HashiCorp Terraform enables users to define infrastructure as code to safely and predictably codify, plan, and provision any infrastructure. Terraform can provision public cloud resources, private cloud resources, as well as service provider resources like DNS and monitoring to provide a consistent workflow for provisioning.
HashiCorp Terraform Enterprise provides integration with version control systems (VCS) to facilitate collaboration on infrastructure as code. Terraform Enterprise users have been doing version-controlled infrastructure with GitHub and Terraform Enterprise. We are excited to announce the addition of Atlassian Bitbucket Cloud as a VCS integration with Terraform Enterprise. This post will discuss getting started with Terraform Enterprise and the first steps to setting up Bitbucket Cloud for your environment.
Getting Started with Terraform Enterprise
The Terraform CLI works great for individuals, hobby projects, and small teams, but like most CLI tools, it tends to not scale well without a centralized coordination system. The goal of Terraform Enterprise is to simplify using and coordinating Terraform in a team setting. The integration with Bitbucket is part of Terraform Enterprise. Visit the Terraform Enterprise site to get started.
Registering Bitbucket Cloud and Terraform Enterprise
The first part will be to register Terraform Enterprise as an OAuth Application within your Bitbucket Cloud account. Proceed to https://bitbucket.org/account/user/your-username/oauth-consumers/new.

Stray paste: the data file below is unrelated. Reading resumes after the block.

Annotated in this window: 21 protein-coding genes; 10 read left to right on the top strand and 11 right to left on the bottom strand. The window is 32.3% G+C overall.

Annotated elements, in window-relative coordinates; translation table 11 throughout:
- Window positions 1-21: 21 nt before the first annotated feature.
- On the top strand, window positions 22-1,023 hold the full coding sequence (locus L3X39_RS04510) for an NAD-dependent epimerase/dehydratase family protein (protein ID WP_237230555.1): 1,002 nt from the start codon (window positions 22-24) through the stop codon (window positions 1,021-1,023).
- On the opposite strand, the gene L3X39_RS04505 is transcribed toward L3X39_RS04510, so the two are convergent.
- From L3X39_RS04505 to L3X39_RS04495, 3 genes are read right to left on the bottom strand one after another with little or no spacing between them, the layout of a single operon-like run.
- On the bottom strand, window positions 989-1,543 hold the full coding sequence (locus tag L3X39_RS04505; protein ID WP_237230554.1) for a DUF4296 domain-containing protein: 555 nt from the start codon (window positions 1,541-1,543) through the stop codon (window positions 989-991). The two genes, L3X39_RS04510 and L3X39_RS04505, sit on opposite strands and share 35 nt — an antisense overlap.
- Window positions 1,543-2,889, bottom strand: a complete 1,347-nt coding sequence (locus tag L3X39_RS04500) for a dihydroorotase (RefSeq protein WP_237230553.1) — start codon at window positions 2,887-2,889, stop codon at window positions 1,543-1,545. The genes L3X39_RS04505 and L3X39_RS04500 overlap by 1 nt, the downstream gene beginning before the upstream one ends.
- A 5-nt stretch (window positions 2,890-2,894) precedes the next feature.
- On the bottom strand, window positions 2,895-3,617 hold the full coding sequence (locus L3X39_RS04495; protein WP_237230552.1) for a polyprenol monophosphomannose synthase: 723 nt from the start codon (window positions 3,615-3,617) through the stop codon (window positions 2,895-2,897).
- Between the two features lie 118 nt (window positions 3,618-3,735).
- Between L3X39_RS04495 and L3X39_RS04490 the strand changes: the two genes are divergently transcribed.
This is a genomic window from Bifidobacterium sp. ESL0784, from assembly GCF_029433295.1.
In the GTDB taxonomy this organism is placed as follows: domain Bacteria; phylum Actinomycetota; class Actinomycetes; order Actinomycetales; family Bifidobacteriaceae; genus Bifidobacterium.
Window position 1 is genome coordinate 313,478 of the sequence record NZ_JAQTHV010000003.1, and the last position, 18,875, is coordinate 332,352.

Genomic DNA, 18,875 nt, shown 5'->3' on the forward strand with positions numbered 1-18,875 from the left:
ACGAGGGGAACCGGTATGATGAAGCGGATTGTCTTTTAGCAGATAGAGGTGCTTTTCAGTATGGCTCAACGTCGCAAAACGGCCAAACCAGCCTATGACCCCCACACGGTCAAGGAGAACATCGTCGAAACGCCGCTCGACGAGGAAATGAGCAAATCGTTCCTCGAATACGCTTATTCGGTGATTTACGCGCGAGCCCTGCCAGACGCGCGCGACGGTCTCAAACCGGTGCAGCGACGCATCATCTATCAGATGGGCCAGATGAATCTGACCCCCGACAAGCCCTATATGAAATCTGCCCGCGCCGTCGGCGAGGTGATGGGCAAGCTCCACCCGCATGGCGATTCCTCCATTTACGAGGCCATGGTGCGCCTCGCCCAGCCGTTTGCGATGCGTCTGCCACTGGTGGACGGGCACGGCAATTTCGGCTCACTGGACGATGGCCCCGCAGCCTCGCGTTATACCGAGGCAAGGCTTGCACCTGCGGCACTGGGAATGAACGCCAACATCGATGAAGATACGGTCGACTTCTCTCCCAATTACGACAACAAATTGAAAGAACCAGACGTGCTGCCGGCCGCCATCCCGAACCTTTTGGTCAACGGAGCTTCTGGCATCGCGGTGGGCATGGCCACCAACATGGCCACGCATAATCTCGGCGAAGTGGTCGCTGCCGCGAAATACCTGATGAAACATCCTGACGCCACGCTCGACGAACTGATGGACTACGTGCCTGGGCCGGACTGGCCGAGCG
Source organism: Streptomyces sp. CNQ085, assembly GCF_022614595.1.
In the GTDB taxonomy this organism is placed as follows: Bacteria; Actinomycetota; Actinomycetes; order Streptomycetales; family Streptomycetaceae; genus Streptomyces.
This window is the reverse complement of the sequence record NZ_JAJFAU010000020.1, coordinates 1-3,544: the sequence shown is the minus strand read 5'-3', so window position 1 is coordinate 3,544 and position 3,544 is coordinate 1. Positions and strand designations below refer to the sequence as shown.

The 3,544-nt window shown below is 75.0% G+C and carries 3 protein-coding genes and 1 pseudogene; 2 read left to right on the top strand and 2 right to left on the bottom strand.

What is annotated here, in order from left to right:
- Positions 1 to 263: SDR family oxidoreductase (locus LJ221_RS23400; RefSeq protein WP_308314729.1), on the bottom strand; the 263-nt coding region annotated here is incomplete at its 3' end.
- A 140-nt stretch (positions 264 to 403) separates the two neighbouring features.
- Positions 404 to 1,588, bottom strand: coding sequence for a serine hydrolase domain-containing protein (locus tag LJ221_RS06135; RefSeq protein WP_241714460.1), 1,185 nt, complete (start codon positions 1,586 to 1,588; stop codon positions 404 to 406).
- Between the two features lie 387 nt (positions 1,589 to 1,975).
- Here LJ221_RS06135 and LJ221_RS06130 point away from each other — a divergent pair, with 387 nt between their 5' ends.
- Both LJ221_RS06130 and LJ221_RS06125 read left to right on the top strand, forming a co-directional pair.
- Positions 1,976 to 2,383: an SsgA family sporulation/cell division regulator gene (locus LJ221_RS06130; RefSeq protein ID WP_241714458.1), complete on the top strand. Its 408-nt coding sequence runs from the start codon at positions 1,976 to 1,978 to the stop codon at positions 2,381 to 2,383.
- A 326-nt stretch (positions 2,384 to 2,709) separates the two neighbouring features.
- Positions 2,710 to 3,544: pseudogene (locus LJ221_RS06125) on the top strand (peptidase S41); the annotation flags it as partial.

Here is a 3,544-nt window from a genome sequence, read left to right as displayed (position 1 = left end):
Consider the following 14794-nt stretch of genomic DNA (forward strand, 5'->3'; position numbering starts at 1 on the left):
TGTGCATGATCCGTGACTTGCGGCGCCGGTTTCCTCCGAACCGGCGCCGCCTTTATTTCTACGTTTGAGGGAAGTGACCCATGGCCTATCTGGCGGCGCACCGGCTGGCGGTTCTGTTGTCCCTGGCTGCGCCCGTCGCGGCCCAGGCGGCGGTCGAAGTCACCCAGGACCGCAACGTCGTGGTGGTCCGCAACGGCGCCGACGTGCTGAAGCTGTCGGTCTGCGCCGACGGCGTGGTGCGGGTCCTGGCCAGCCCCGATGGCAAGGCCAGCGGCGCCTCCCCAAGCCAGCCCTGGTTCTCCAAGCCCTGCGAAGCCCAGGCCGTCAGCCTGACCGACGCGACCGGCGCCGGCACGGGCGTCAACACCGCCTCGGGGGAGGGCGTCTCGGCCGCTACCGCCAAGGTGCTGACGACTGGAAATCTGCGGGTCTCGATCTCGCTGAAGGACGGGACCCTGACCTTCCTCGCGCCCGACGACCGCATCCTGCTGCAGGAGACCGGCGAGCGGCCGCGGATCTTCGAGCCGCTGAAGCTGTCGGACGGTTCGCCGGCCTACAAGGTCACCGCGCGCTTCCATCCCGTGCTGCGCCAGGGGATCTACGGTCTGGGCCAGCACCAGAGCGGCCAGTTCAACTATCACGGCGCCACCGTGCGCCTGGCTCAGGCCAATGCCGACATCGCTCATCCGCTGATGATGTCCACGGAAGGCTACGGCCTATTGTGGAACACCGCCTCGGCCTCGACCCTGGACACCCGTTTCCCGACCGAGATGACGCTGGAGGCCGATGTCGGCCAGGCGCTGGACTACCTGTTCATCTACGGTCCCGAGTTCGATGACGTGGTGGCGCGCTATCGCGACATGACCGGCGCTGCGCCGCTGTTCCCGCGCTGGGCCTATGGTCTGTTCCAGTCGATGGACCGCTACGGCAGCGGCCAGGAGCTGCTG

You will be redirected to https://bitbucket.org/account/user/your-username/api. Scroll down to OAuth Consumers and click on the application you just created. Copy the Key and Secret. Leave this tab open in your browser as you will need to return to it in a moment.
The second part will be creating a Terraform Enterprise OAuth Client. This will be done from the Terraform Enterprise UI. You will need the Key and Secret copied from Bitbucket site to complete this process.
Once you have created your client, you will be redirected back to the configurations page for your chosen organization. On that page, find the “OAuth Clients” pane and copy the Callback URL for your Bitbucket Cloud OAuth Client. In the open Bitbucket tab, select the Terraform Enterprise OAuth Application and click edit. Enter the Callback URL you just copied in the field labeled Redirect URI. Save the application.
Your OAuth Client should now be enabled for your Organization to use within Terraform Enterprise.
Using Bitbucket Cloud with Terraform Enterprise
To use Terraform Enterprise with Bitbucket Cloud you will need to link to a Terraform Enterprise organization. This will be done from the Terraform Enterprise UI. During authorization, there will be a brief redirect to Bitbucket from the Terraform Enterprise UI in order to authenticate the client.
The next part will be to link the Terraform Enterprise User Account. During this authorization process, there will be a redirect to Bitbucket in order to authenticate your OAuth Client.
You are now ready to use your organization's token to manage builds and configurations within Terraform Enterprise.
Connecting Terraform Enterprise and Packer to Bitbucket Cloud Repositories